Books about ALS
Choose one of the below books for your next book club. Other books you think should be on the list? Email us to let us know!
Eyes to the Wind, by Ady Barkan
In this inspirational and moving memoir—reminiscent of When Breath Becomes Air and The Bright Hour—activist Ady Barkan explores his life with ALS and how his diagnosis gave him a profound new understanding of his commitment to social justice for all.
ALS Saved My Life…Until it Didn’t, by Dr. Jenni Berebtisky
Most people know life will not necessarily go as they planned. But what do we do when nothing goes as we had hoped? How do we cope with unpredictable changes in body and spirit – changes that require constant shifting of our view of ourself, other people, and the world? Jenni, diagnosed in 2009 with Amyotrophic Lateral Sclerosis (ALS, or Lou Gehrig’s Disease), has been forced to find answers to these questions every day. With the hope of helping others move forward after life-altering events, Jenni shares her story of life with ALS, outlining both the practical and existential changes needed to adapt and thrive. Embodying the idea that courage does not always roar, Jenni reveals the combination of self-reflection, radical acceptance, grit, and social support that have allowed her to remain true to herself while living her life to the fullest.
Caddy for Life: The Bruce Edwards Story, by John Feinstein
The renowned sportswriter and best-selling author of A Good Walk Spoiled provides an inspirational portrait of legendary golf caddy Bruce Edwards, who has been a caddy for Tom Watson since 1973, as he continues the job he loves despite the growing physical limitations of Lou Gehrig’s disease. 300,000 first printing.
Maybe it was a grandparent, or a teacher, or a colleague. Someone older, patient and wise, who understood you when you were young and searching, helped you see the world as a more profound place, gave you sound advice to help you make your way through it.
Luckiest Man: The Life and Death of Lou Gehrig, by Jonathan Eig
Draws on hundreds of new interviews and previously unpublished letters to present a comprehensive account of the life of the Hall of Fame ballplayer whose career was cut short by the disease now named for him, in a portrait that shares background details about his rivalry with Babe Ruth, the onset of his illness, and the final years of his life. 100,000 first printing.
My Luke and I, by Eleanor Gehrig
Lou Gehrig’s widow recalls their life together, the six years of travel and excitement before the diagnosis of Lou’s amyotrophic lateral sclerosis and the subsequent two years of fears and courage.
ALS is fatal. There is no cure. There is only one approved treatment, which extends the life span of ALS patients by an average of only three months. But one group of patients took their treatments into their own hands—fighting not just for their lives, but for a disease community that for years has struggled to be heard. Personal Trials is the story of Ben Harris, Rob Tison, and Eric Valor, who joined dozens of other patients in meticulously researching experimental treatments and in dosing themselves with chemical substitutes. All the while, the patients tracked their results openly online—charting thrilling improvements and devastating physical decline—hoping their experiences would enlighten others and advance ALS research. Facing a frustratingly slow and opaque biomedical research system, they believed their most important work was to share their data with the world. As Ben always said, “If it is done in secret, it is done in vain.”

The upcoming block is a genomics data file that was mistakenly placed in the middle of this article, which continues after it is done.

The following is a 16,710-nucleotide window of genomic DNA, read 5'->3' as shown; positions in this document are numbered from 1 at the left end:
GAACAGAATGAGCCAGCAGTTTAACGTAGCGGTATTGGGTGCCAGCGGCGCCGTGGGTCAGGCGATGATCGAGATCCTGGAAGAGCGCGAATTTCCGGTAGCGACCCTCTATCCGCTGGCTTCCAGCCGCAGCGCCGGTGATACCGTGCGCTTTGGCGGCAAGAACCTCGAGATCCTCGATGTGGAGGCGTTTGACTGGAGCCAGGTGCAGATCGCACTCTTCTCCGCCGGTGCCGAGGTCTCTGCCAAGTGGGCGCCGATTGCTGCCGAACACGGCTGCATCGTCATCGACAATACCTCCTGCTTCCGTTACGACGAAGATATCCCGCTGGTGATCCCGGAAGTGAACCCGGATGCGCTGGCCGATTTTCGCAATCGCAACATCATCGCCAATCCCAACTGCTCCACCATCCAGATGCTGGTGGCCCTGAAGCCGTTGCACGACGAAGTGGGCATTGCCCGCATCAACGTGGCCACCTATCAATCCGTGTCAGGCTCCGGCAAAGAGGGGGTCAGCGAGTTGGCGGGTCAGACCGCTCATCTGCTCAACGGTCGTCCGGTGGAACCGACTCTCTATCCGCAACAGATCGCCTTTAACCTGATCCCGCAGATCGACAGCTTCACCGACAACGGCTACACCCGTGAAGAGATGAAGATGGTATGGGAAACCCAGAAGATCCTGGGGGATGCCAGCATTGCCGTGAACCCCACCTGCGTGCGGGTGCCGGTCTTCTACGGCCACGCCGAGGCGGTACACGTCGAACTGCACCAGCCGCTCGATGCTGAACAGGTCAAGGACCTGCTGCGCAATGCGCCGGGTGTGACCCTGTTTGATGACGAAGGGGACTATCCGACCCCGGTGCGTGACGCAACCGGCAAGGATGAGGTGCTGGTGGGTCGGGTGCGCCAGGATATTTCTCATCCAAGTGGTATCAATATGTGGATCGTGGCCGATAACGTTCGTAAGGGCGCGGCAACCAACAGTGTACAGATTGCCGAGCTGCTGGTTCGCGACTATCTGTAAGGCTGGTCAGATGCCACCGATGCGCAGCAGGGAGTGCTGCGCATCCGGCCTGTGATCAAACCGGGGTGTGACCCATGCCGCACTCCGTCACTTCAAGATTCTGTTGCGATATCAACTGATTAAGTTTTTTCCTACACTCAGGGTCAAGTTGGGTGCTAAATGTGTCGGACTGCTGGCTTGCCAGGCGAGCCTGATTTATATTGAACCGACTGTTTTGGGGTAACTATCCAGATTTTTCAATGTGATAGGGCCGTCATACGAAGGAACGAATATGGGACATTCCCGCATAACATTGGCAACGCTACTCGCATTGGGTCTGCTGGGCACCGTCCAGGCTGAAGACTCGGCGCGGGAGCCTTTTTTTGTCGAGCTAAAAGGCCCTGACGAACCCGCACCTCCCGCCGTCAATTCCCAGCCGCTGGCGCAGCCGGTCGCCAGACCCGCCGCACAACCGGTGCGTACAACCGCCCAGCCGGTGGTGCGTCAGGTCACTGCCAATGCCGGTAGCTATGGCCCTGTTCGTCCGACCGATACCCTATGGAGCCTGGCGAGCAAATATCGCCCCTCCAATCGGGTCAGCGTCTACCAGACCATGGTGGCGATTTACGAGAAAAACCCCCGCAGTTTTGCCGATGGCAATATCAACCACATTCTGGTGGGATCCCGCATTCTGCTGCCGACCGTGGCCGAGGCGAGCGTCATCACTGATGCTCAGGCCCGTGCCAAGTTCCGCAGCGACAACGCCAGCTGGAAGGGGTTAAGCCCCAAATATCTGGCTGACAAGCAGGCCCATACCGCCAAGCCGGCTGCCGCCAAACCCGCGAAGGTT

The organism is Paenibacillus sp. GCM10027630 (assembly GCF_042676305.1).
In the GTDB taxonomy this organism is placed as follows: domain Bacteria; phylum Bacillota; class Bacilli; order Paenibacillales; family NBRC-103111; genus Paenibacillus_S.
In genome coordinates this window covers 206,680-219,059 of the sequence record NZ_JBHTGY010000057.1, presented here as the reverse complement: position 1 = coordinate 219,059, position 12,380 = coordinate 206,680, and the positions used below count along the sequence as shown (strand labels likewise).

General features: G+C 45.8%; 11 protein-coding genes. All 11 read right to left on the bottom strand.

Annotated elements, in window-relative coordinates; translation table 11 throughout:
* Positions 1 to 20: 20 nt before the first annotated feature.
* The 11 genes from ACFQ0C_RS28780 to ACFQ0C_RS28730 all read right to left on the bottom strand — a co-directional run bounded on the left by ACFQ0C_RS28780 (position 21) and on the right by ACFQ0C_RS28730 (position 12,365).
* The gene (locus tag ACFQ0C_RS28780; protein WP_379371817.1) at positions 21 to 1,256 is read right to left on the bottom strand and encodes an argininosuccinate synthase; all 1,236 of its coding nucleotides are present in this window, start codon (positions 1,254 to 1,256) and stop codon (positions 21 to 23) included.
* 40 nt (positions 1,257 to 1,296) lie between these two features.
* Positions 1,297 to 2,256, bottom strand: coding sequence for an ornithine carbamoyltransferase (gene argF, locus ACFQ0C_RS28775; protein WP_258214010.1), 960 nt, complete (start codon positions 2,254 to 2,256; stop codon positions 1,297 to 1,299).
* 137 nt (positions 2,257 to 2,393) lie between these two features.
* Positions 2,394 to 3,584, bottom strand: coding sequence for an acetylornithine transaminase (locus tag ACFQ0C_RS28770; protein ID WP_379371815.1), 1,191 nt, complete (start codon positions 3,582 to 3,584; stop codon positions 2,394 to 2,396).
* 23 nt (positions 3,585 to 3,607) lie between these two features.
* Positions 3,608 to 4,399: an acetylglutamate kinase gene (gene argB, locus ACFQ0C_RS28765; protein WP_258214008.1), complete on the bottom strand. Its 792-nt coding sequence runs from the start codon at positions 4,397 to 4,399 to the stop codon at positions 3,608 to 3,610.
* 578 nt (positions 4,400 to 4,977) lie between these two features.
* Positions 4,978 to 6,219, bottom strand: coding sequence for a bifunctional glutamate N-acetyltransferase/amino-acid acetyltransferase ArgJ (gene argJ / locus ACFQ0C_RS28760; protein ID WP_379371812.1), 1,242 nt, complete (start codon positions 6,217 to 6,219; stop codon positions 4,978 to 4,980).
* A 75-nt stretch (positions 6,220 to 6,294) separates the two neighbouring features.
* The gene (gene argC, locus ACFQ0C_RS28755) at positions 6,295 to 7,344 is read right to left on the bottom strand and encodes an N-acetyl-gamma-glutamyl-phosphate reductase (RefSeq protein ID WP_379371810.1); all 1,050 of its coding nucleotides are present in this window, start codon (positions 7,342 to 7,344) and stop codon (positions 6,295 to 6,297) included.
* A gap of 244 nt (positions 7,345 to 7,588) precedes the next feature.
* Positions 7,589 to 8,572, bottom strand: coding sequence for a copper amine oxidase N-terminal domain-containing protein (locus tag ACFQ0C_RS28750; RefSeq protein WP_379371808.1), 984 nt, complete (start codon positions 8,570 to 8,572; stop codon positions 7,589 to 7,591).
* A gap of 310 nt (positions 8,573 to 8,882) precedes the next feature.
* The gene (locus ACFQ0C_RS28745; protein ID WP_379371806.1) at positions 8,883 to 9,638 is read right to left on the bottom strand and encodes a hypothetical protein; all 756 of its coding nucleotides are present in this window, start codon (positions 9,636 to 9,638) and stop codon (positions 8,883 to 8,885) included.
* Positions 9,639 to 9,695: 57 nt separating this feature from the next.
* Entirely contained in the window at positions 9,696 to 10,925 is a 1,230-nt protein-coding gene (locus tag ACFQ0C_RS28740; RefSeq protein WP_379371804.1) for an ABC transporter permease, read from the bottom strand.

Until I Say Goodbye, by Susan Spencer-Wendel’s
Susan Spencer-Wendel’s Until I Say Good-Bye: My Year of Living with Joy is a moving and inspirational memoir by a woman who makes the most of her final days after discovering she has amyotrophic lateral sclerosis (ALS).
After Spencer-Wendel, a celebrated journalist at the Palm Beach Post, learns of her diagnosis of ALS, more commonly known as Lou Gehrig’s disease, she embarks on several adventures, traveling to several countries and sharing special experiences with loved ones. One trip takes Spencer-Wendel and her fourteen-year-old daughter, Marina, to New York City’s Kleinfeld’s Bridal to shop for Marina’s future wedding dress—an occasion that Susan knows she will never see.
Co-written with Bret Witter, Until I Say Good-Bye is Spencer-Wendel’s account of living a full life with humor, courage, and love, but also accepting death with grace and dignity. It’s a celebration of life, a look into the face of death, and the effort we must make to show the people that we love and care about how very much they mean to us.
Dying to Be Healed, by Holly Gerrish
Dying to be Healed follows Holly Gerrish’s touching and intensely personal journey when her husband, Mark, is diagnosed with cancer at the age of twenty-eight and, fifteen years later, with ALS. In spite of her nursing experience and long-held beliefs, Holly ventures beyond the boundaries of medicine in an effort to help improve her husband’s prognosis.
A Journey of Love by Jan Mathew
As Roger Schmitz, a professor, Dean and Vice President of the University of Notre Dame, progressed through the debilitation of ALS, he was surrounded by the love of his family and many close friends. This love did not just happen, it was built over a lifetime of closeness, caring about each other with support through life’s tougher moments. Though Roger lost his brave battle, his family and friends have never forgotten him. This is a book that teaches, inspires and moves the reader to cherish the people they are given to love even, and especially, in difficult circumstances.